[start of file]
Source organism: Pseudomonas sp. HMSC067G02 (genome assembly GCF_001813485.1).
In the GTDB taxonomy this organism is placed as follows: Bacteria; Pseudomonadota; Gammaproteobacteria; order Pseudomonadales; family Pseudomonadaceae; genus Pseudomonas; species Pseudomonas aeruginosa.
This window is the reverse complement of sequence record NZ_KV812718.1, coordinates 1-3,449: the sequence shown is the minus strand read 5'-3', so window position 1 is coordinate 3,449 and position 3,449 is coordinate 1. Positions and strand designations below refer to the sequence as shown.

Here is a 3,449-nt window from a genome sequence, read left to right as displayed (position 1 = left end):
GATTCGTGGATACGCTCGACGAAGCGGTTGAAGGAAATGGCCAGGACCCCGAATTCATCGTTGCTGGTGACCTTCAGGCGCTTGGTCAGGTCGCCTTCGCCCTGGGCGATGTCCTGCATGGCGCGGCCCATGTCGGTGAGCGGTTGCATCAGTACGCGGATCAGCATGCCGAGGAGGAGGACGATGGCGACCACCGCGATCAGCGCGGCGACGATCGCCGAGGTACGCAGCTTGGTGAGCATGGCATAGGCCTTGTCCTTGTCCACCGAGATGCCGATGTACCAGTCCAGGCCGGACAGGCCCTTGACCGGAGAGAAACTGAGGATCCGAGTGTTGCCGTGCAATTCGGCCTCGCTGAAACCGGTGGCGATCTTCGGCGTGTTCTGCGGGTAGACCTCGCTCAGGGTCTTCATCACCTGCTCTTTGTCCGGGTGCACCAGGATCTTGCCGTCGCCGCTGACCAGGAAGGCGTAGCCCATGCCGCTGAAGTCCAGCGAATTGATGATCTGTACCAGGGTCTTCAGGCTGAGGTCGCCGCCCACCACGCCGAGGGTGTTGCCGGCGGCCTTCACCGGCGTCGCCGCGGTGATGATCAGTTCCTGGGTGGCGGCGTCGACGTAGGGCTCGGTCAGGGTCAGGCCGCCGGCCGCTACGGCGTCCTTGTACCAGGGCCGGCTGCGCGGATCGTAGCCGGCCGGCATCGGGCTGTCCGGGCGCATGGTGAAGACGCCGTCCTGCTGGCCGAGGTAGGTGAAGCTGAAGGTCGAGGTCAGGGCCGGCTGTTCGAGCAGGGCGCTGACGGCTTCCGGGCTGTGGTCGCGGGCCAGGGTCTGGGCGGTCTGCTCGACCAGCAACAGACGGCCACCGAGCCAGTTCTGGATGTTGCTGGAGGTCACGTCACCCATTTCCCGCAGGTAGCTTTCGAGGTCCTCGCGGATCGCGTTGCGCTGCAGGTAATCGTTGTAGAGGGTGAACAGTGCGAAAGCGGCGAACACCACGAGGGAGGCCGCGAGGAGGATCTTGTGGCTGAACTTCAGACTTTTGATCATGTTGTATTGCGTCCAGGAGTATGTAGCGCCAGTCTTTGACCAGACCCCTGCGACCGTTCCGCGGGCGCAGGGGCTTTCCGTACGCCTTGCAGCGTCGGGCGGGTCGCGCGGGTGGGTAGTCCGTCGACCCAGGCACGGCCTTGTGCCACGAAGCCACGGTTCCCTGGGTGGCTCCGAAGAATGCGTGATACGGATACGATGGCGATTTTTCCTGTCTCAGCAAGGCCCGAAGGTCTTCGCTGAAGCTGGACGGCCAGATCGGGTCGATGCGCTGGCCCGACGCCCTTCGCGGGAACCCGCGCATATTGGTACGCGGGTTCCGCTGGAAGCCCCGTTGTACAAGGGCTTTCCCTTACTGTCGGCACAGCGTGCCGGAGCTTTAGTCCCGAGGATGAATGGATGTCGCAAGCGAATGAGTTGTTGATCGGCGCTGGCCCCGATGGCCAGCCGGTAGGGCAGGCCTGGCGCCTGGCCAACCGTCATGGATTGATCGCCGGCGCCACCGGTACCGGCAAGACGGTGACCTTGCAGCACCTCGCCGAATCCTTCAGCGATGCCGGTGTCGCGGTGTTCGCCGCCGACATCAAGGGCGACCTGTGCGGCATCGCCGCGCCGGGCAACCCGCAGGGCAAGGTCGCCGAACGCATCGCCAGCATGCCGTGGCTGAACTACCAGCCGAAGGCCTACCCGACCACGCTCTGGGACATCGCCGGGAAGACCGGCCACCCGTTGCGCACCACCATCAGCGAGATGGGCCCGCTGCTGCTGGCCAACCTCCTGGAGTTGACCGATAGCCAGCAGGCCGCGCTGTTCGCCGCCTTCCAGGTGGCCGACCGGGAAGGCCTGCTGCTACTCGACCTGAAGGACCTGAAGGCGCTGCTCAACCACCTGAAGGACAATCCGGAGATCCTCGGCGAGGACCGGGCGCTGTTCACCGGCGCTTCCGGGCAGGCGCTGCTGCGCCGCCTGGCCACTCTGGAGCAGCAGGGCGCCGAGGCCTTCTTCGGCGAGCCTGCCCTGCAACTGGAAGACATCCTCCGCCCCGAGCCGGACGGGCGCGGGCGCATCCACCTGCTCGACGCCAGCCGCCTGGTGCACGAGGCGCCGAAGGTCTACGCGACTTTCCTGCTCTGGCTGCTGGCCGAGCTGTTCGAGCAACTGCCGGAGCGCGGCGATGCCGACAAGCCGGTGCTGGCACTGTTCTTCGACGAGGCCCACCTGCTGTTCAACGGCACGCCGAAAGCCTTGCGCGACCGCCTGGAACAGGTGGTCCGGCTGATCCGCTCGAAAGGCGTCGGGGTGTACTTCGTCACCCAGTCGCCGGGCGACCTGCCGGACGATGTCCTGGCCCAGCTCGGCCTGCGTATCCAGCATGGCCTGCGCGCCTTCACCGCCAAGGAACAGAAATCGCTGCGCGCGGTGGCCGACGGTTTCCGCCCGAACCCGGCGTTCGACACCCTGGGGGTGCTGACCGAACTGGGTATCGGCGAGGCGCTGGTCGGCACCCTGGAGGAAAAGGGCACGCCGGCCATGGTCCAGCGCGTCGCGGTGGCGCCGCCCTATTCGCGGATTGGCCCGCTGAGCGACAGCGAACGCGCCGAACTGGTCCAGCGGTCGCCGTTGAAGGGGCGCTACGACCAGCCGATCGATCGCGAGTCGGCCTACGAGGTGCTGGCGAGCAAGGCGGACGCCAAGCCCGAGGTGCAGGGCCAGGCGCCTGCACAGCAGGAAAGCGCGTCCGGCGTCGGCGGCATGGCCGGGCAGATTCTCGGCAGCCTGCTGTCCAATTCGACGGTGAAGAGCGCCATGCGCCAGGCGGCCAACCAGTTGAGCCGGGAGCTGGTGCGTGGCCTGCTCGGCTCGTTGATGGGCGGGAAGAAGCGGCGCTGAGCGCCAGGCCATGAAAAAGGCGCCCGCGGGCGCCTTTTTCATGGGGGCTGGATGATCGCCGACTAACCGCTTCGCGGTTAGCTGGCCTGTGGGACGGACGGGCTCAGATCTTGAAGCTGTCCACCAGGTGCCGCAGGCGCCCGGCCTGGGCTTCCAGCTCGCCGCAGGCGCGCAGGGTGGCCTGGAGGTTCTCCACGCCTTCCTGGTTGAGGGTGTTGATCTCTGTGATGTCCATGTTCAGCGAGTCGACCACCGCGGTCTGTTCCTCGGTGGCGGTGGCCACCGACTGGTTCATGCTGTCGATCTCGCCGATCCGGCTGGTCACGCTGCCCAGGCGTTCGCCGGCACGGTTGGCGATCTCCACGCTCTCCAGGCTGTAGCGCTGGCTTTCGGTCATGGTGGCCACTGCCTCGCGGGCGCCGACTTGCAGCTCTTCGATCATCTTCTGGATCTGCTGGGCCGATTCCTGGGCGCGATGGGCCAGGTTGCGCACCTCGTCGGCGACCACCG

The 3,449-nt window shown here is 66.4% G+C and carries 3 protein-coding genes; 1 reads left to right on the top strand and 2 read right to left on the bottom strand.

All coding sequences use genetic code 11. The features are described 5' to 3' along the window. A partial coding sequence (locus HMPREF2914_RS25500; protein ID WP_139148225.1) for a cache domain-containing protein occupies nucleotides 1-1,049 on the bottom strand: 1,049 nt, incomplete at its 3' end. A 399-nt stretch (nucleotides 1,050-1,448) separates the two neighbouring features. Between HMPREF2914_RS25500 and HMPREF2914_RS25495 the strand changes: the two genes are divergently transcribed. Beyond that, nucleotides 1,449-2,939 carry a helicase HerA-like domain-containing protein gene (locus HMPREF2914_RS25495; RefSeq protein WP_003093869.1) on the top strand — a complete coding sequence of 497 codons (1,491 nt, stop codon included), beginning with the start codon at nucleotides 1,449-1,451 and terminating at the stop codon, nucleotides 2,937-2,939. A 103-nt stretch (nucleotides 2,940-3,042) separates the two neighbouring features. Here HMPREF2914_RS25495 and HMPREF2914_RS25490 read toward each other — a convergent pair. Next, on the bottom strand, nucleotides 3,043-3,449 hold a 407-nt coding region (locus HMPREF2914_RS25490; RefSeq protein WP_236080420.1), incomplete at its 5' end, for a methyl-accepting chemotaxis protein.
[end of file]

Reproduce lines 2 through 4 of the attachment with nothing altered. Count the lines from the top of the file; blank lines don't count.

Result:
In the GTDB taxonomy this organism is placed as follows: Bacteria; Pseudomonadota; Gammaproteobacteria; order Pseudomonadales; family Pseudomonadaceae; genus Pseudomonas; species Pseudomonas aeruginosa.
This window is the reverse complement of sequence record NZ_KV812718.1, coordinates 1-3,449: the sequence shown is the minus strand read 5'-3', so window position 1 is coordinate 3,449 and position 3,449 is coordinate 1. Positions and strand designations below refer to the sequence as shown.

Here is a 3,449-nt window from a genome sequence, read left to right as displayed (position 1 = left end):